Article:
Photo Credit: Aloysius Wong, Photo Editor
Once again, U of T displays carelessness in managing student distress
Nayanika Chawla, Associate Opinion Editor
In a year landmarked by advocacy for the de-stigmatization of mental illness, the arrest of a student who sought to seek help presents only the latest in a string of black stains against the University of Toronto’s reactive measures when dealing with issues of mental health.
On the evening of October 2, Natalia Espinosa — a third-year student at the UTM campus — arrived at the Health and Counselling Centre (HCC) hoping to find professional help and a way to alleviate her worries. Instead, she was arrested. Handcuffed, and put into the back of a police car, Espinosa was escorted to a Credit Valley Hospital where it was only after it was confirmed she was not a threat by a member of staff that her handcuffs were removed and she was given the proper treatment she needed.
The outcry from the public and student body at U of T was quick to spur action and a petition, “Stop Students from Being Handcuffed for Seeking Mental Health Services” was launched on behalf of Our Minds Matter, an organisation founded by U of T alumni, in an effort to prompt changes in the policies that work to criminalise students suffering from mental health issues.
The lack of care and concern the university often displays in regard to the mental wellbeing of the student body is a hot-button issue that has been brought into discourse time and time again. This includes the recent policy that enforces a mandated leave for those who would be considered a risk to themselves or others. Sandy Walsh, the university’s Vice Provost for Students stated that “the policy emphasizes that the mandated leave of absence is not meant to be punitive,” but it is possible that the policy will discourage students from seeking help for fear of being asked to leave school.
Despite cooperating with the officers and showing clear signs of distress, Espinosa was put through incredible amounts of stress, suffering a panic attack that neither of the policemen were equipped or willing to handle, and it was only the presence of her friend, Anita Mozaffari, that brought some comfort. In a note penned by Espinosa herself, she writes about how humiliating it felt — how demoralizing it was to remain in handcuffs and feel like a criminal for trying to use resources the school has repeatedly claimed are available to students.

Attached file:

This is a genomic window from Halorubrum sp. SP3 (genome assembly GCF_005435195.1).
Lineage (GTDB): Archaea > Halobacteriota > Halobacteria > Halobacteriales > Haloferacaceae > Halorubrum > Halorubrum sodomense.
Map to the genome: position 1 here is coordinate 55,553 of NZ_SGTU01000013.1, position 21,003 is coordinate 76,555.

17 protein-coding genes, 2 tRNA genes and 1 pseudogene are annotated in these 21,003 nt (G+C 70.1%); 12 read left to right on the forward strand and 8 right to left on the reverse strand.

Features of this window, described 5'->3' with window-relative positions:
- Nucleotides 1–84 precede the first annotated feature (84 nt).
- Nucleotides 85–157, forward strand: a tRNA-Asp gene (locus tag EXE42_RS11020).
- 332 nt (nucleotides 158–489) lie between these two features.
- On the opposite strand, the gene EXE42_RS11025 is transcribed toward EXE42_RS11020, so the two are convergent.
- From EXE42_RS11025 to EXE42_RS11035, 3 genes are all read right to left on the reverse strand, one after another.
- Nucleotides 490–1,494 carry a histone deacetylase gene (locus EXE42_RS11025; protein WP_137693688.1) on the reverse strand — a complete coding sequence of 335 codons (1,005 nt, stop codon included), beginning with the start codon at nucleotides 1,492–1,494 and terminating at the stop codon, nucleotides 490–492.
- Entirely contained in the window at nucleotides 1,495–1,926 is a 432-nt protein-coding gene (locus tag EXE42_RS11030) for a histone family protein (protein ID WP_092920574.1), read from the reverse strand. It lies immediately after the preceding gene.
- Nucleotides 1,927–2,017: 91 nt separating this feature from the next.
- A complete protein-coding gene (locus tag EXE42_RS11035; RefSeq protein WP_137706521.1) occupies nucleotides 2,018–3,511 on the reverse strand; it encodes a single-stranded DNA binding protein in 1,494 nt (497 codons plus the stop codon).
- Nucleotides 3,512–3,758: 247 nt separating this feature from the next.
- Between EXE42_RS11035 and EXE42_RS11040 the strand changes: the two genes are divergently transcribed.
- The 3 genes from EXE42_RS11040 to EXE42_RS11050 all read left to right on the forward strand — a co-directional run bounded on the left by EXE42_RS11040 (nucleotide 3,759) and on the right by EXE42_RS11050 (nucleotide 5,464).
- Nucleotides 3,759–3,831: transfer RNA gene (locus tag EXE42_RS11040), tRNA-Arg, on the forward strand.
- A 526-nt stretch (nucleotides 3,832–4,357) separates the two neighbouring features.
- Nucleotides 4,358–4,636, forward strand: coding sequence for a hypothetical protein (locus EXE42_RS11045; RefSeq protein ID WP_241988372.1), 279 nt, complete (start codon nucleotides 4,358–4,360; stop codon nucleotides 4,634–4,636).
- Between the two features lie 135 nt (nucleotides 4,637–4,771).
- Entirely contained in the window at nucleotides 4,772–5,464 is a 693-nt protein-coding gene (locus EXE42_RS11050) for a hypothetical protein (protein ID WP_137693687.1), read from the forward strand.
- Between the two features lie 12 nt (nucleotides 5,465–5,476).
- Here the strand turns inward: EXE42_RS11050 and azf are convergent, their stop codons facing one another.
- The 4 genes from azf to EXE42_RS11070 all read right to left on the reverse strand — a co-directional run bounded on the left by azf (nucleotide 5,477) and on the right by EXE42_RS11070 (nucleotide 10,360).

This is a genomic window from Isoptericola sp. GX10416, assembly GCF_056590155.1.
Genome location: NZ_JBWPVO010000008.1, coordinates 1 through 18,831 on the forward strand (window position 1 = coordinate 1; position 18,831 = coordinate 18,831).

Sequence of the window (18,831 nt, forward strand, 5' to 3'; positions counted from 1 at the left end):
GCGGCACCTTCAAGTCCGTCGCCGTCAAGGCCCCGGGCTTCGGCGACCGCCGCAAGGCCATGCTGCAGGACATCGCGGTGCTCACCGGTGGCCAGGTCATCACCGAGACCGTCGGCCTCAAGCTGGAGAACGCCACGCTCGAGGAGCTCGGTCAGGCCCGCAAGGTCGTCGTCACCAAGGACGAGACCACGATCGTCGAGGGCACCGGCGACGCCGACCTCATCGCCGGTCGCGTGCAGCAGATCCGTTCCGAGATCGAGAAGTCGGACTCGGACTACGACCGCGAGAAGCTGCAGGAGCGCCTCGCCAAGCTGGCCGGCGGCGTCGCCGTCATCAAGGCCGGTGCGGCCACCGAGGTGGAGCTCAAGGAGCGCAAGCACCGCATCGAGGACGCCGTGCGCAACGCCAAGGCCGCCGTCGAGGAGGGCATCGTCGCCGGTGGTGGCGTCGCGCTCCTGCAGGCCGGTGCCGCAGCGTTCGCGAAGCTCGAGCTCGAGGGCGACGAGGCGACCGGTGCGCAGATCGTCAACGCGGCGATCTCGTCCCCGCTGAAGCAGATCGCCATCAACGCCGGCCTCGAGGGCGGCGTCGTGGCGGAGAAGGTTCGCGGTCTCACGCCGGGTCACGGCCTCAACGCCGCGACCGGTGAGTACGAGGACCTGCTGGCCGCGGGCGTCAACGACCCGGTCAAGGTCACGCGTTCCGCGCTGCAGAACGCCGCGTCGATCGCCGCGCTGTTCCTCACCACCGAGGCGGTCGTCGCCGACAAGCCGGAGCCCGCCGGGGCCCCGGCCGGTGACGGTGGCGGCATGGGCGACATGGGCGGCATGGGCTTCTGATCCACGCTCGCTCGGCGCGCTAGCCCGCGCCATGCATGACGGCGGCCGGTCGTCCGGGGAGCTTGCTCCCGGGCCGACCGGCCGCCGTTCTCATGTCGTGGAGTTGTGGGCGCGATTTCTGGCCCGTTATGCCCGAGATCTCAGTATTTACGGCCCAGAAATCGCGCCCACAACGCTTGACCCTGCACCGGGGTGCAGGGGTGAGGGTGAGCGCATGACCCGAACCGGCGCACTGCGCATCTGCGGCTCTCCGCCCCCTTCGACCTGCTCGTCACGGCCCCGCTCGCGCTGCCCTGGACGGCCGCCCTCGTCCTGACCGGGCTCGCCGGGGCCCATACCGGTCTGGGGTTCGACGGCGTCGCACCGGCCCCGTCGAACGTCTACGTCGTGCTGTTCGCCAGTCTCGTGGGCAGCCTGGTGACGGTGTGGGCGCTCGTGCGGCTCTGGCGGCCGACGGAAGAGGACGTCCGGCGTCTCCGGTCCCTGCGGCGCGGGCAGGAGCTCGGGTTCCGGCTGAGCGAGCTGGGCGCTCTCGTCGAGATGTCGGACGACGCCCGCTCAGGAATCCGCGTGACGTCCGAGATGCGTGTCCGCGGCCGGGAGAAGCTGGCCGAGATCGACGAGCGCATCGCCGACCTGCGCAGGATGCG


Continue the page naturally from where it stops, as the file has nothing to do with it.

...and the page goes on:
U of T has both a student body calling for more action in regard to mental health resources, and the wherewithal to deal with students in distress. Yet, it was only last month the school had another tragic suicide. In both of these instances, students have looked to their university to do more and have been disappointed by the lack of progress made despite numerous protests and attempts by the student body to push for change.
Despite having received the care she needed the next morning, Natalia Espinosa was not left unscarred after her treatment at the hands of campus police, and the ripples have carried throughout the school. The stigmatization of those who suffer from mental illness has long since been a deterrent for individuals to speak out, and the arrest of a student who did just that suggests potential criminalization of mental illness. Students should feel safe and secure in the knowledge that their university cares about their wellbeing, and specific changes need to be made that allow for this to happen.
“I hope that in the future, the university will involve students more in the creation and amendment of mental health protocols, to ensure informed respect for the students’ boundaries, autonomy, and wishes,” says Espinosa in a letter posted to The Medium, ending on a hopeful note, “Despite my experience, I still met mental health professionals who were kind, and who respected my voice. Help is out there for you too.”